Mitochondrial dysfunction and skeletal muscle atrophy: Causes, mechanisms, and treatment strategies

Kubat G. B., Bouhamida E., Ulger O., TÜRKEL İ., Pedriali G., Ramaccini D., ...More

Mitochondrion, vol.72, pp.33-58, 2023 (SCI-Expanded) identifier identifier

  • Publication Type: Article / Review
  • Volume: 72
  • Publication Date: 2023
  • Doi Number: 10.1016/j.mito.2023.07.003
  • Journal Name: Mitochondrion
  • Journal Indexes: Science Citation Index Expanded (SCI-EXPANDED), Scopus, Academic Search Premier, BIOSIS, Chemical Abstracts Core, MEDLINE
  • Page Numbers: pp.33-58
  • Keywords: Cardiovascular diseases, Exercise, Mitochondria, Mitochondrial transplantation, Skeletal muscle atrophy
  • Hacettepe University Affiliated: Yes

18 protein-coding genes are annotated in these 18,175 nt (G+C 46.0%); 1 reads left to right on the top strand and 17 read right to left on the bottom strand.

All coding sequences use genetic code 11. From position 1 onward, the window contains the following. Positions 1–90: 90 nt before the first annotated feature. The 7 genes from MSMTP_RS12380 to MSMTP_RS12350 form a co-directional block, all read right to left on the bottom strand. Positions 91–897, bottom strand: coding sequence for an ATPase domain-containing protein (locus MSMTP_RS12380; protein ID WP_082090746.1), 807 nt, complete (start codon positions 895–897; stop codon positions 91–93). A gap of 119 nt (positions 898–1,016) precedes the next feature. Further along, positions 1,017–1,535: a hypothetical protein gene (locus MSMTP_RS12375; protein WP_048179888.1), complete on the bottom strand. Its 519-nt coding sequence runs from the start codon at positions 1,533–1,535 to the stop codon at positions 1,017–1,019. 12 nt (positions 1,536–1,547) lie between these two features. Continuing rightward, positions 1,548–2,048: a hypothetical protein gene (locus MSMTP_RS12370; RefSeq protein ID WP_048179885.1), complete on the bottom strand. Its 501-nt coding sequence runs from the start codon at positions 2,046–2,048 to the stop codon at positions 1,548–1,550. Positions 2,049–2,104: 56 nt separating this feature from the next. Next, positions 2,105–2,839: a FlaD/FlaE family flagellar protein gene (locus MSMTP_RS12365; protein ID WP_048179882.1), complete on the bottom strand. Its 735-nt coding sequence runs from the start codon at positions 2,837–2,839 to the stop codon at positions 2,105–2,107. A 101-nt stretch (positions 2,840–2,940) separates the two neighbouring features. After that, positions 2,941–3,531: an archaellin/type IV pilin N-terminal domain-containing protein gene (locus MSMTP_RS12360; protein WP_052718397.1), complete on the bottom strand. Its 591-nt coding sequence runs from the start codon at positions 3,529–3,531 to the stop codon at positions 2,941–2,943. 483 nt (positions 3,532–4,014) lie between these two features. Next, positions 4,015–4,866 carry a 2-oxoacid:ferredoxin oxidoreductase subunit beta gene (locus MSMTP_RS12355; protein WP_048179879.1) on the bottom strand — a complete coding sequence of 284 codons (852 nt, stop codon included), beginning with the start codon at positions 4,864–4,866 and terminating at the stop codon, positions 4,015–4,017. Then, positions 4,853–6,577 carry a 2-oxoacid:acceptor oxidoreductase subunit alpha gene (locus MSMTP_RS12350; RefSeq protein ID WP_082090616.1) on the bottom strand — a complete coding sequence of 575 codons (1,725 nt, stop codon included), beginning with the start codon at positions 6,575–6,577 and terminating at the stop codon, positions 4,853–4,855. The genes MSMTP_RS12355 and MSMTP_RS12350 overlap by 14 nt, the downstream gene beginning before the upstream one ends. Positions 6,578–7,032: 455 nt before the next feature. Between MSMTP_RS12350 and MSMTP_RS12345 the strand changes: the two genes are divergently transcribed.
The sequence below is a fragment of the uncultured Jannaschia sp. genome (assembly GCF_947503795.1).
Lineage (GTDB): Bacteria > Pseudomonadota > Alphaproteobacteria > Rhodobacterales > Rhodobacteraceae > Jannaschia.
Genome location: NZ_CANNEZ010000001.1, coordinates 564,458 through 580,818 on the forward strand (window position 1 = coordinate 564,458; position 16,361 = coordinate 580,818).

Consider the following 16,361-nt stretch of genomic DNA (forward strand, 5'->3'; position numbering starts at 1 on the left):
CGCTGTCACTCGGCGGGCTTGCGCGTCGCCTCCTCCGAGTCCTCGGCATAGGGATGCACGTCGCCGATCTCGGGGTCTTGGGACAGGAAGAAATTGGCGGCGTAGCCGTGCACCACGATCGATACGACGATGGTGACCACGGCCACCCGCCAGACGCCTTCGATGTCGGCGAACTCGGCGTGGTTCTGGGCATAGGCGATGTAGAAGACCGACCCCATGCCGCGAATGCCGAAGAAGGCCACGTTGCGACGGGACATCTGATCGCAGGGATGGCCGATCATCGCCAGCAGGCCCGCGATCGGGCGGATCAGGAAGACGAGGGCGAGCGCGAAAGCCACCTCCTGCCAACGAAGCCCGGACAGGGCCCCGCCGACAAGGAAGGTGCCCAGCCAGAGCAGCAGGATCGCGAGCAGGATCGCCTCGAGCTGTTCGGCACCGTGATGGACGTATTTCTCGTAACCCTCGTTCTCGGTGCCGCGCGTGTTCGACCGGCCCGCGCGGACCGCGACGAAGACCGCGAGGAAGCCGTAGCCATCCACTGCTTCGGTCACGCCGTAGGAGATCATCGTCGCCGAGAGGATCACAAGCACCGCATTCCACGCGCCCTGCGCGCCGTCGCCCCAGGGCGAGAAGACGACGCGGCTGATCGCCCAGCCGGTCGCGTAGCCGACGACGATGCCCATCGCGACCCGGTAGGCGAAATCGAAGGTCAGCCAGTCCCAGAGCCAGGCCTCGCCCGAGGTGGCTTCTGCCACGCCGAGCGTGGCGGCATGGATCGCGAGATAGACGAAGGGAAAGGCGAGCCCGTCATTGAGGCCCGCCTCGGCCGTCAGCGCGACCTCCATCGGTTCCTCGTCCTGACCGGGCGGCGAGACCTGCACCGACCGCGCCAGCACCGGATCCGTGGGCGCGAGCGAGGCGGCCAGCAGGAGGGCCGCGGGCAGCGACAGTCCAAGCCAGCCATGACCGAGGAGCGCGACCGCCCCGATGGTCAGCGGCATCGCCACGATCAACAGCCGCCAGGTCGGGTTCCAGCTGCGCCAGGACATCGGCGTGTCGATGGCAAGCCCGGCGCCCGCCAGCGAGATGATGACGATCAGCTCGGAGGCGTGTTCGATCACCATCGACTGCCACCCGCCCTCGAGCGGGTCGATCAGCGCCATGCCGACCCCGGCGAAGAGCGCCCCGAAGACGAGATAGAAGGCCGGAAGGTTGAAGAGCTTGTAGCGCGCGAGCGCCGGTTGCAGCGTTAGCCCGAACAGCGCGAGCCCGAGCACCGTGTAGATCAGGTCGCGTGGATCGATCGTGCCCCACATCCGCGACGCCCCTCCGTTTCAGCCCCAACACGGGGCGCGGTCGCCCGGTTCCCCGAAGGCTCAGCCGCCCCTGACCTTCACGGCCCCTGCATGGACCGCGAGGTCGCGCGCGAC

Skeletal muscle, which accounts for approximately 40% of total body weight, is one of the most dynamic and plastic tissues in the human body and plays a vital role in movement, posture and force production. More than just a component of the locomotor system, skeletal muscle functions as an endocrine organ capable of producing and secreting hundreds of bioactive molecules. Therefore, maintaining healthy skeletal muscles is crucial for supporting overall body health. Various pathological conditions, such as prolonged immobilization, cachexia, aging, drug-induced toxicity, and cardiovascular diseases (CVDs), can disrupt the balance between muscle protein synthesis and degradation, leading to skeletal muscle atrophy. Mitochondrial dysfunction is a major contributing mechanism to skeletal muscle atrophy, as it plays crucial roles in various biological processes, including energy production, metabolic flexibility, maintenance of redox homeostasis, and regulation of apoptosis. In this review, we critically examine recent knowledge regarding the causes of muscle atrophy (disuse, cachexia, aging, etc.) and its contribution to CVDs. Additionally, we highlight the mitochondrial signaling pathways involvement to skeletal muscle atrophy, such as the ubiquitin–proteasome system, autophagy and mitophagy, mitochondrial fission–fusion, and mitochondrial biogenesis. Furthermore, we discuss current strategies, including exercise, mitochondria-targeted antioxidants, in vivo transfection of PGC-1α, and the potential use of mitochondrial transplantation as a possible therapeutic approach.